Elon Musk has told potential investors on Twitter that he wants to lay off about 75% of the social media site’s 7,500 employees.
According to a report, this would leave Twitter with only about 2,000 employees, which is not nearly enough to handle the flood of spam, hate, and false information on the platform.
According to WaPo, Twitter was already planning to lay off about 25% of its employees and close some of its major data centers before the billionaire Tesla founder came on the scene.
Elon Musk May Gut 75% Of Twitter Workforce
Musk isn’t prone to hyperbole, and his comments to potential investors aren’t necessarily indicative of the future as he approaches the Oct. 28 deadline to close the deal. But he has spoken publicly about cuts to Twitter without giving specifics.
Such a large cut could be dangerous for the platform, which is already struggling to keep up with the amount of global content that needs to be moderated. The service of former U.S. President Donald Trump and anti-Semitic posts by rapper Kanye West have been at the center of recent news about Trump’s possible reinstatement.
Peiter Zatko, who revealed the matter, spoke of an organization that needs more money, not less.
Elon Musk said during a Tesla earnings conference call yesterday that he and his current investors are paying far too much for the company, but that he sees “huge potential” and value in a (leaner?) Twitter in the future.
It won’t take Musk too long to show what he has in mind. Talks are ongoing, and if he wants to avoid a lawsuit in Delaware Chancery Court, he needs to close the deal by next week. Yesterday, in one of the first positive comments about the purchase in many months, he said, “I’m excited about Twitter.”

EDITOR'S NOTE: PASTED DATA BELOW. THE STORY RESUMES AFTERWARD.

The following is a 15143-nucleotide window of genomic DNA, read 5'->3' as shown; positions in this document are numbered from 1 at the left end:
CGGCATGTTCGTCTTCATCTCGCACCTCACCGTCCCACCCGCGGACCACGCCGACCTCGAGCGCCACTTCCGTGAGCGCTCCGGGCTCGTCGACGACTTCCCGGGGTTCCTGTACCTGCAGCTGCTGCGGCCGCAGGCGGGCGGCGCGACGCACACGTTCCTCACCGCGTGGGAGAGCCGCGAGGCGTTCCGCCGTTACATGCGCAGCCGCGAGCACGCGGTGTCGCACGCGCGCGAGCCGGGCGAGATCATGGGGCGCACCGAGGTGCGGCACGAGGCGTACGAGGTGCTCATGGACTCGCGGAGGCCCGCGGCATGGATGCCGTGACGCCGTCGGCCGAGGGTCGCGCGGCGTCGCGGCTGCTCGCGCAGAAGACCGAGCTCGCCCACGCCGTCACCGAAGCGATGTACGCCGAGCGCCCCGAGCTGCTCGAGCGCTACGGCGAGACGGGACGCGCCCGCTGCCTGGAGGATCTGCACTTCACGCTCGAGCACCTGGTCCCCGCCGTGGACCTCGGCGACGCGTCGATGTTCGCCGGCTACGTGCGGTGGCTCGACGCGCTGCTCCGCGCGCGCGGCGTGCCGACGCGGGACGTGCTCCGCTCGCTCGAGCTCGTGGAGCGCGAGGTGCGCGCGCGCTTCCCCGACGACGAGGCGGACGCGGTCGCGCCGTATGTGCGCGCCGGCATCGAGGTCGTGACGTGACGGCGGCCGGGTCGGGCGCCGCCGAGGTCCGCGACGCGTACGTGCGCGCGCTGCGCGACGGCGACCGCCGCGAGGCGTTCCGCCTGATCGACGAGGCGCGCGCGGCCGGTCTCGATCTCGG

Musk agreed to buy Twitter in April, but changed his mind in July. Twitter filed suit, and the two sides have been at odds since Oct. 17. After Musk made a new offer at the original price of $44 billion, or $54.20 per share, and a judge halted the proceedings to give the deal a second chance, things have improved a bit.
A judge in Delaware has given Musk a deadline of Oct. 28 to complete the purchase of Twitter. If he fails to do so, he will have to go to court, which could force the deal to close.
Twitter had sued Musk when he tried to get out of the deal earlier this year. The trial was supposed to take place this month, but Musk said two weeks ago that he is still willing to buy the company at the agreed-upon price. Musk will own and run Twitter as a private company if the deal goes through.
Twitter has long struggled to make money, and Musk has said he wants to completely transform the company to make it more profitable, but he hasn’t said much about how that will happen. Musk talked about layoffs at a town hall meeting with Twitter employees in June.
He said he saw no reason to keep underperforming employees on. The billionaire has also said he may launch a subscription service for premium content on the platform. He also reportedly told investors that Twitter will triple the number of users who see ads in his first three years as owner.